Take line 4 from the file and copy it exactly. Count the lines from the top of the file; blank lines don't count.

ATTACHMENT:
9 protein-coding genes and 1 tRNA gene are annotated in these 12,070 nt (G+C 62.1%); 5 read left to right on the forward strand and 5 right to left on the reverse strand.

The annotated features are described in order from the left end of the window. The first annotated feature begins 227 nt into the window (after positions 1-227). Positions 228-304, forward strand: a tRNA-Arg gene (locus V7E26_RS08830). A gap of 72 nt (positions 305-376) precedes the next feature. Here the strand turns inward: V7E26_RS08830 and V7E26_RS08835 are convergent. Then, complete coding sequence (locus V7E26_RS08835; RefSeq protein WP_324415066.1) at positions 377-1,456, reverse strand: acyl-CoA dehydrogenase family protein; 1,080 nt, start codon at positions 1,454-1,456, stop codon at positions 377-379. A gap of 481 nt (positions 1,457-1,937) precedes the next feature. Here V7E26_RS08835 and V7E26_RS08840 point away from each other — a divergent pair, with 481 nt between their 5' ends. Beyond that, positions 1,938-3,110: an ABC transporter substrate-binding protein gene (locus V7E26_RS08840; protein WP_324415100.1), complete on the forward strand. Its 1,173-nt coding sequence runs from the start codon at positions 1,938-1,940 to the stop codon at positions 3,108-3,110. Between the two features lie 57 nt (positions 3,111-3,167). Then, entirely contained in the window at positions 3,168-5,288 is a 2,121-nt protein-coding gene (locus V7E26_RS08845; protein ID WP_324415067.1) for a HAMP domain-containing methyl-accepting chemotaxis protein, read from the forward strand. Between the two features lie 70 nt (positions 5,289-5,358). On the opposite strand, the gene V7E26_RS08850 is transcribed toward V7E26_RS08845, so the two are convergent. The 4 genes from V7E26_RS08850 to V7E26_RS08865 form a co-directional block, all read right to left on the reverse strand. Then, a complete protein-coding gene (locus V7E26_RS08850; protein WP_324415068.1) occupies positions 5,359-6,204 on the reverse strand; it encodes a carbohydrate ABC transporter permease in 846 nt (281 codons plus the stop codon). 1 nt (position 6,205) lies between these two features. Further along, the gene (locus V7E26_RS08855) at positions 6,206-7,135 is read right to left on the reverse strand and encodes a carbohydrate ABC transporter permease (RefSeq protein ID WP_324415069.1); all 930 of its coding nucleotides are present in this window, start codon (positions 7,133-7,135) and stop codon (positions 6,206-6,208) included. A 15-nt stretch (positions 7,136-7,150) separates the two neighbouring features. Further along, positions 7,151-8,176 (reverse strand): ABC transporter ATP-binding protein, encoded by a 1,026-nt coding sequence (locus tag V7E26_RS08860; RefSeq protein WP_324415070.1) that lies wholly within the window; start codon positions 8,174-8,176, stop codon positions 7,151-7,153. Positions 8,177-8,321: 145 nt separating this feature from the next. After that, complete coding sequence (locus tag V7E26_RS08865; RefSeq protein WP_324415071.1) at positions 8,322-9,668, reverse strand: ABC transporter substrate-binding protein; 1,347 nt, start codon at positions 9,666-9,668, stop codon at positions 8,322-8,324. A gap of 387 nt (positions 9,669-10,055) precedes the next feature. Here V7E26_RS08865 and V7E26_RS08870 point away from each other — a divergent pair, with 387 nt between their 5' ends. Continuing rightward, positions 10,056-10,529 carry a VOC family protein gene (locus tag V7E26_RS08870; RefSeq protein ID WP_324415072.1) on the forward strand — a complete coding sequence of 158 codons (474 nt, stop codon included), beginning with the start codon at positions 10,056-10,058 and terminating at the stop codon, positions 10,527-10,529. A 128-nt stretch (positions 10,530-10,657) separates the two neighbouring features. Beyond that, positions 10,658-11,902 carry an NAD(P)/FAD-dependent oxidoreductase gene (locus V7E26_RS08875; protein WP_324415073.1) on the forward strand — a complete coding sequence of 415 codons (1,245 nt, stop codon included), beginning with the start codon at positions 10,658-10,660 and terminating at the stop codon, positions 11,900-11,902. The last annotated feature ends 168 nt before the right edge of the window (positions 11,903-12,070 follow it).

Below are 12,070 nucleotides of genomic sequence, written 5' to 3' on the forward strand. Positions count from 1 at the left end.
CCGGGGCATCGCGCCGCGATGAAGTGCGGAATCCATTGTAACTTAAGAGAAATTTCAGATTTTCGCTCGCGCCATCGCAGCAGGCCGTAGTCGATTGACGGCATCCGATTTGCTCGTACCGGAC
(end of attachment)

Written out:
CCGGGGCATCGCGCCGCGATGAAGTGCGGAATCCATTGTAACTTAAGAGAAATTTCAGATTTTCGCTCGCGCCATCGCAGCAGGCCGTAGTCGATTGACGGCATCCGATTTGCTCGTACCGGAC